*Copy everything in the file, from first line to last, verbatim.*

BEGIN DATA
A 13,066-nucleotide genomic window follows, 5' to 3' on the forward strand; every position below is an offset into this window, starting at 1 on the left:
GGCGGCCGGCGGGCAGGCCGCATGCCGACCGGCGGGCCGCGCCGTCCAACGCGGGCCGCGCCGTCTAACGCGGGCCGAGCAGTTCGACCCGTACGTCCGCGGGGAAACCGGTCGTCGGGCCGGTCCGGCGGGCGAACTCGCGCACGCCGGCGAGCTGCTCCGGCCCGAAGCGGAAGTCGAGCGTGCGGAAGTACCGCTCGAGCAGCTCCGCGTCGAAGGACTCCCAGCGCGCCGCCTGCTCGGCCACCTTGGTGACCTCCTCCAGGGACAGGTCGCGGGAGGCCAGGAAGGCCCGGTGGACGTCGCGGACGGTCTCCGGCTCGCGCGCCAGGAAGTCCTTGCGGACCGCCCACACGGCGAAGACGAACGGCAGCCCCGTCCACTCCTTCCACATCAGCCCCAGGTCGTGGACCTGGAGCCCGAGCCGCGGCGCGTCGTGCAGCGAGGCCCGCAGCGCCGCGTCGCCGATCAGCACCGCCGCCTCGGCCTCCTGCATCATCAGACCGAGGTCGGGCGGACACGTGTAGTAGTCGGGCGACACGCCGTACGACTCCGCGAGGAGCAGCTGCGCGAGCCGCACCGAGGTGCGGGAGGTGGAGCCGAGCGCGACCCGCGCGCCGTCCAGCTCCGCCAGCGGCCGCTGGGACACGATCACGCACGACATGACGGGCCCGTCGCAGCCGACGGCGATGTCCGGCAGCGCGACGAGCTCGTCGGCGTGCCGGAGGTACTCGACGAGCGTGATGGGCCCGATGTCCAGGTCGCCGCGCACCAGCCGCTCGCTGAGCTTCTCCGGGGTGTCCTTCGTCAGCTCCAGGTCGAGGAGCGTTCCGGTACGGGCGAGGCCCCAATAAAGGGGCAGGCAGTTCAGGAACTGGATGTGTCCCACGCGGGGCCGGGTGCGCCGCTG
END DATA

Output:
A 13,066-nucleotide genomic window follows, 5' to 3' on the forward strand; every position below is an offset into this window, starting at 1 on the left:
GGCGGCCGGCGGGCAGGCCGCATGCCGACCGGCGGGCCGCGCCGTCCAACGCGGGCCGCGCCGTCTAACGCGGGCCGAGCAGTTCGACCCGTACGTCCGCGGGGAAACCGGTCGTCGGGCCGGTCCGGCGGGCGAACTCGCGCACGCCGGCGAGCTGCTCCGGCCCGAAGCGGAAGTCGAGCGTGCGGAAGTACCGCTCGAGCAGCTCCGCGTCGAAGGACTCCCAGCGCGCCGCCTGCTCGGCCACCTTGGTGACCTCCTCCAGGGACAGGTCGCGGGAGGCCAGGAAGGCCCGGTGGACGTCGCGGACGGTCTCCGGCTCGCGCGCCAGGAAGTCCTTGCGGACCGCCCACACGGCGAAGACGAACGGCAGCCCCGTCCACTCCTTCCACATCAGCCCCAGGTCGTGGACCTGGAGCCCGAGCCGCGGCGCGTCGTGCAGCGAGGCCCGCAGCGCCGCGTCGCCGATCAGCACCGCCGCCTCGGCCTCCTGCATCATCAGACCGAGGTCGGGCGGACACGTGTAGTAGTCGGGCGACACGCCGTACGACTCCGCGAGGAGCAGCTGCGCGAGCCGCACCGAGGTGCGGGAGGTGGAGCCGAGCGCGACCCGCGCGCCGTCCAGCTCCGCCAGCGGCCGCTGGGACACGATCACGCACGACATGACGGGCCCGTCGCAGCCGACGGCGATGTCCGGCAGCGCGACGAGCTCGTCGGCGTGCCGGAGGTACTCGACGAGCGTGATGGGCCCGATGTCCAGGTCGCCGCGCACCAGCCGCTCGCTGAGCTTCTCCGGGGTGTCCTTCGTCAGCTCCAGGTCGAGGAGCGTTCCGGTACGGGCGAGGCCCCAATAAAGGGGCAGGCAGTTCAGGAACTGGATGTGTCCCACGCGGGGCCGGGTGCGCCGCTG